Antibiotic Resistant Bacteria: A Growing Problem
Prevention & Treatment In the past, physicians have erred on the side of prescribing one or more antibiotics to treat infections, increasing the risk that bacteria will develop resistance.
A patient with an infection has a lot of different types of bacteria. The antibiotic kills off the vulnerable bacteria, leaving behind a few bacteria to evolve and mutate and share their genetic material.
The big issue
Dr. Julie Gerberding, the executive vice president of strategic communications for Merck & Co., Inc.’s global public policy and population health division, recently said it’s up to clinicians to develop better diagnostic tests to more accurately diagnose infections to find the best antibiotic to treat the infection.
“We need to focus on the single drug that the patient needs,” says Dr. Gerberding, clarifying that the trend is moving towards using fewer doses of antibiotics to treat the patient.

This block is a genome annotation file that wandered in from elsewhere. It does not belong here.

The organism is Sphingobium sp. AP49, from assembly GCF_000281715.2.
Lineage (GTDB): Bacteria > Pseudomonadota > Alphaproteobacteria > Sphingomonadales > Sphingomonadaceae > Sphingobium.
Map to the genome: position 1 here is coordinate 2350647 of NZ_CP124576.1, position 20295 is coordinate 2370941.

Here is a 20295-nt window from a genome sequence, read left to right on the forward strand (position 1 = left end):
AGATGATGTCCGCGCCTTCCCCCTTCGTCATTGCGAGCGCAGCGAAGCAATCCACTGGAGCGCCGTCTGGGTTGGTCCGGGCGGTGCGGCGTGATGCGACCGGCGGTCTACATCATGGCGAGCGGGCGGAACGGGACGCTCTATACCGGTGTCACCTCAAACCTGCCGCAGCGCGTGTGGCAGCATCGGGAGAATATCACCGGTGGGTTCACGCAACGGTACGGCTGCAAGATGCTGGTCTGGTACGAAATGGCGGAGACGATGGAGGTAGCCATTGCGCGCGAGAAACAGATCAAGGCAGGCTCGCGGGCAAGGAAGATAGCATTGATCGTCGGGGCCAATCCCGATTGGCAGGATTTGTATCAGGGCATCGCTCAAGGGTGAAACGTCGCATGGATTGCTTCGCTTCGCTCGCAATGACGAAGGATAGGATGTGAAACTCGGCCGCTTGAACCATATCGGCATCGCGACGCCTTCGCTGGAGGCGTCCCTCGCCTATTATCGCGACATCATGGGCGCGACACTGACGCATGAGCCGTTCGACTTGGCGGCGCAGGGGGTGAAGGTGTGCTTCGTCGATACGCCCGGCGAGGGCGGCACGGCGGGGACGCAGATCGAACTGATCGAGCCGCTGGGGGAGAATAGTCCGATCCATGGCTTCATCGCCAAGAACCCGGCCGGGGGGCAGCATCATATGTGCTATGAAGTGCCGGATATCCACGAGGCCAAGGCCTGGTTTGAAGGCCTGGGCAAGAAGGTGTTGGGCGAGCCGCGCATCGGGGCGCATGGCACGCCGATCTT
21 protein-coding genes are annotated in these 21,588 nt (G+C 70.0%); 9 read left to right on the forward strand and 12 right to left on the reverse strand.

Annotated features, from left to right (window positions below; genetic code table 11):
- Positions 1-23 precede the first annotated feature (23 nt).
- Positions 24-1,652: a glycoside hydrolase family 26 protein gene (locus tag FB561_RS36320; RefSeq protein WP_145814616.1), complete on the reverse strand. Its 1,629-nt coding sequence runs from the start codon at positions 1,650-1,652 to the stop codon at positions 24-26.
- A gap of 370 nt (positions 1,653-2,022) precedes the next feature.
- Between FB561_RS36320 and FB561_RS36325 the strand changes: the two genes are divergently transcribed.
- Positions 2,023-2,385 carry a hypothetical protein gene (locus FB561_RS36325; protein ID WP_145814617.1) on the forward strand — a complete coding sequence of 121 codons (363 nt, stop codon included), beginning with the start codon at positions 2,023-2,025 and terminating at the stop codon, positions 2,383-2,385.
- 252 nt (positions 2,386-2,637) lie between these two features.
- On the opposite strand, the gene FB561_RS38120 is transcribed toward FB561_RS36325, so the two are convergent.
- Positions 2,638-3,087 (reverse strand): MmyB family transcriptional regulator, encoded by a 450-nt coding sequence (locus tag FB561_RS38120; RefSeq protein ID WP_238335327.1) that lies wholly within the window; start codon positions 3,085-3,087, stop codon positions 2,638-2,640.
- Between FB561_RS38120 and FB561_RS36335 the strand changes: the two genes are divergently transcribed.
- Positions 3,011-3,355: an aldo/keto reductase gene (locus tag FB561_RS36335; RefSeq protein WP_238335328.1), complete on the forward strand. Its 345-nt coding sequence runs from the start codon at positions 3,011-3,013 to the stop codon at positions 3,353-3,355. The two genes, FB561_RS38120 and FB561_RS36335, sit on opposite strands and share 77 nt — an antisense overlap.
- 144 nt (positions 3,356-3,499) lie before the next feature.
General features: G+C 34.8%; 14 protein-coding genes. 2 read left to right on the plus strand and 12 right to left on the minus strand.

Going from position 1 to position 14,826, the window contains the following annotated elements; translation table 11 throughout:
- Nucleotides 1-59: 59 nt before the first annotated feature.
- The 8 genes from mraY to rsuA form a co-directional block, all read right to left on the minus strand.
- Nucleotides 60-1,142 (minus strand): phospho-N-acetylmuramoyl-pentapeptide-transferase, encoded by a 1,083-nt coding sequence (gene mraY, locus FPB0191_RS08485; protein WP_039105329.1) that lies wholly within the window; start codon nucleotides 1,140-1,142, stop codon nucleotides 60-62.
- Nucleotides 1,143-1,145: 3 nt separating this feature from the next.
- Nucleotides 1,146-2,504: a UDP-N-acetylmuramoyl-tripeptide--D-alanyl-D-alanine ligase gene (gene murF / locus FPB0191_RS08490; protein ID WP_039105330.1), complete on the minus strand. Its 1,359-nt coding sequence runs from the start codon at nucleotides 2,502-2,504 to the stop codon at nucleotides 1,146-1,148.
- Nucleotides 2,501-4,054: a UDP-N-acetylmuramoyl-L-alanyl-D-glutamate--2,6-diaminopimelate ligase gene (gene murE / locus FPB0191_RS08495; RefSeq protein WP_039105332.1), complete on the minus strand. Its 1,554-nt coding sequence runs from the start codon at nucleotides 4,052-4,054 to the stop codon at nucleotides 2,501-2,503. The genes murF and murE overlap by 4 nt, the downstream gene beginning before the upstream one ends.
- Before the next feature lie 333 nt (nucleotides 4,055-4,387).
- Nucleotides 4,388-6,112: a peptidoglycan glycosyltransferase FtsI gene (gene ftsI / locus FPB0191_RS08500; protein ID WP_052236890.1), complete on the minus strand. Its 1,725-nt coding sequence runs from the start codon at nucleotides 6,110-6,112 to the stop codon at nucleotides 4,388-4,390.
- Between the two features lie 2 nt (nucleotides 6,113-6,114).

Finding a solution
Antibiotic stewardship emphasizes prescribing the right antibiotic in the right dosage for the right amount of time without under-treating the patient.
“We have these wonderful new antibiotics, but we don’t want to use them unless we have to,” Dr. Gerberding adds. “We need to find the right balance without erring on the over-treating and under-treating side of the equation,” she continued.
“We need to find the right balance without erring on the over-treating and under-treating side of the equation.”
This has created a paradox. Fewer doses of antibiotics are needed so pharmaceutical companies have stopped manufacturing new antibiotics.
Companies aren’t willing to make the investment. The public health community and government agencies need to form partnerships to solve this problem.
To Dr. Gerberding, the ramifications run wide, and deep: “Everyone has a stake in this.”